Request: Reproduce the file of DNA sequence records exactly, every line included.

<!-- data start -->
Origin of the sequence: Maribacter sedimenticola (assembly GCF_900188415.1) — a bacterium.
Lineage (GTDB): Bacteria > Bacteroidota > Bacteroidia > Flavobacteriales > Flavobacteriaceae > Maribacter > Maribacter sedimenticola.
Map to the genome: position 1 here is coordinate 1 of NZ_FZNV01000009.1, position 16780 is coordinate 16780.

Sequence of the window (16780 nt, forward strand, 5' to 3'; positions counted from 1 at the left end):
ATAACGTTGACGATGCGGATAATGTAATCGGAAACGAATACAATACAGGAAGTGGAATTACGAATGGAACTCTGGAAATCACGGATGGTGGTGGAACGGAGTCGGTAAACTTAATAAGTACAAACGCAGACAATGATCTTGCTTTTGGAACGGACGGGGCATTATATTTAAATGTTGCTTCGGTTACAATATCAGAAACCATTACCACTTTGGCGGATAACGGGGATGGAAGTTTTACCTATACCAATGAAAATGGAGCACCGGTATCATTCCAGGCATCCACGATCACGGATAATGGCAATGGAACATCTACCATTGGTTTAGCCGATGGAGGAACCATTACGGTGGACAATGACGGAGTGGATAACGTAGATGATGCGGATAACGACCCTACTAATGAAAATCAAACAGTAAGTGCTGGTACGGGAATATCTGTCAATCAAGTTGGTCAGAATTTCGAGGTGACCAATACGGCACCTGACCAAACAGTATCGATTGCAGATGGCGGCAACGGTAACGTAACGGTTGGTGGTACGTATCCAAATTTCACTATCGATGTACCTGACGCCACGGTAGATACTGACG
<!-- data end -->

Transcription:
Origin of the sequence: Maribacter sedimenticola (assembly GCF_900188415.1) — a bacterium.
Lineage (GTDB): Bacteria > Bacteroidota > Bacteroidia > Flavobacteriales > Flavobacteriaceae > Maribacter > Maribacter sedimenticola.
Map to the genome: position 1 here is coordinate 1 of NZ_FZNV01000009.1, position 16780 is coordinate 16780.

Sequence of the window (16780 nt, forward strand, 5' to 3'; positions counted from 1 at the left end):
ATAACGTTGACGATGCGGATAATGTAATCGGAAACGAATACAATACAGGAAGTGGAATTACGAATGGAACTCTGGAAATCACGGATGGTGGTGGAACGGAGTCGGTAAACTTAATAAGTACAAACGCAGACAATGATCTTGCTTTTGGAACGGACGGGGCATTATATTTAAATGTTGCTTCGGTTACAATATCAGAAACCATTACCACTTTGGCGGATAACGGGGATGGAAGTTTTACCTATACCAATGAAAATGGAGCACCGGTATCATTCCAGGCATCCACGATCACGGATAATGGCAATGGAACATCTACCATTGGTTTAGCCGATGGAGGAACCATTACGGTGGACAATGACGGAGTGGATAACGTAGATGATGCGGATAACGACCCTACTAATGAAAATCAAACAGTAAGTGCTGGTACGGGAATATCTGTCAATCAAGTTGGTCAGAATTTCGAGGTGACCAATACGGCACCTGACCAAACAGTATCGATTGCAGATGGCGGCAACGGTAACGTAACGGTTGGTGGTACGTATCCAAATTTCACTATCGATGTACCTGACGCCACGGTAGATACTGACG